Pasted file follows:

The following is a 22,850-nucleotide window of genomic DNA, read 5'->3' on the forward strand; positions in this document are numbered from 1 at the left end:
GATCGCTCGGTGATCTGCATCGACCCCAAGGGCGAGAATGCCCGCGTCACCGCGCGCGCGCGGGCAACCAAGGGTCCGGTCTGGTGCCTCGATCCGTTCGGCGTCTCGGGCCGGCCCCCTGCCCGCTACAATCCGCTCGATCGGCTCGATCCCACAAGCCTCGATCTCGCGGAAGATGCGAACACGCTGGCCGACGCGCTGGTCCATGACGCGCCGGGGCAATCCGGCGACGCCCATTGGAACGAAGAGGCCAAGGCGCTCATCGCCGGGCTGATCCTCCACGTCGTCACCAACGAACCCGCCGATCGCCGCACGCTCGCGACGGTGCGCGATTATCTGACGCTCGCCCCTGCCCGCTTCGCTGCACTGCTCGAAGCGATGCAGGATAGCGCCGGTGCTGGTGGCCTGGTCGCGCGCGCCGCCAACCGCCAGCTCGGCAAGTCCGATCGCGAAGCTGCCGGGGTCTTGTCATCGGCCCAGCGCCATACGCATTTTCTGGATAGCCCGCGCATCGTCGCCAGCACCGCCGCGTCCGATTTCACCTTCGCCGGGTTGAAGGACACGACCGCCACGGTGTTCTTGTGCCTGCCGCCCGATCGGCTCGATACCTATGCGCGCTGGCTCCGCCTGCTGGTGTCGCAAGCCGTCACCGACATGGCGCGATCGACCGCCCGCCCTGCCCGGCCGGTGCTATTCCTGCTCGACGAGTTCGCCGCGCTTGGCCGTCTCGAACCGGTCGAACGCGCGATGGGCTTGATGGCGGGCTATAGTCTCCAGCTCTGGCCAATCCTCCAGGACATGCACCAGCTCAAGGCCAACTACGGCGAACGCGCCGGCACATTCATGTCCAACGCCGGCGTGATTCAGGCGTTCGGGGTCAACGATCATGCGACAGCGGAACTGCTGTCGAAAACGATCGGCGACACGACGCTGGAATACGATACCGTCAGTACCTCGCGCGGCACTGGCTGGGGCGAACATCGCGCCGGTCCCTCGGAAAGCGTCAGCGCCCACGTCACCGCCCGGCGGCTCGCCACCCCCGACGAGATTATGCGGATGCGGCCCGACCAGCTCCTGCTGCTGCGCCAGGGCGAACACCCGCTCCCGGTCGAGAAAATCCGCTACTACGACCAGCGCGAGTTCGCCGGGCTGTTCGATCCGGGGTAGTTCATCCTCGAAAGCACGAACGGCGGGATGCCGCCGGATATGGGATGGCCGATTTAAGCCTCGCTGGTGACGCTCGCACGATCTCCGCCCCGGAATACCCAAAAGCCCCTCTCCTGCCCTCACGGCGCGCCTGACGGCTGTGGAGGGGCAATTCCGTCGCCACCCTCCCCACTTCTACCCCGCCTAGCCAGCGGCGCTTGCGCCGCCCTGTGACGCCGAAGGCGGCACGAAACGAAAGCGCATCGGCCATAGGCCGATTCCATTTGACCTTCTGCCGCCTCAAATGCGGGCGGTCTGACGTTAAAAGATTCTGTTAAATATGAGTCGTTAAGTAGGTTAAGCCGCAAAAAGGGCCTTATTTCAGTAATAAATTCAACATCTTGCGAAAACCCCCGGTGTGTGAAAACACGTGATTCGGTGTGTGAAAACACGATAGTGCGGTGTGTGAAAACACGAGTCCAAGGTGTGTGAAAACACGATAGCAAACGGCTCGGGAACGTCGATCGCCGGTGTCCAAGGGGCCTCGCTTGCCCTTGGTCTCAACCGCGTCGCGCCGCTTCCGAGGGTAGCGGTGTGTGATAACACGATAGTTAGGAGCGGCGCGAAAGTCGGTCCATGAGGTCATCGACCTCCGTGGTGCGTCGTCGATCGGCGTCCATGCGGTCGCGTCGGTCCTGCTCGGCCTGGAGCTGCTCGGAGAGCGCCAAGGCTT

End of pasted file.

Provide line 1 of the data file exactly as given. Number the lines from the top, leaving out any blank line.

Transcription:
The following is a 22,850-nucleotide window of genomic DNA, read 5'->3' on the forward strand; positions in this document are numbered from 1 at the left end: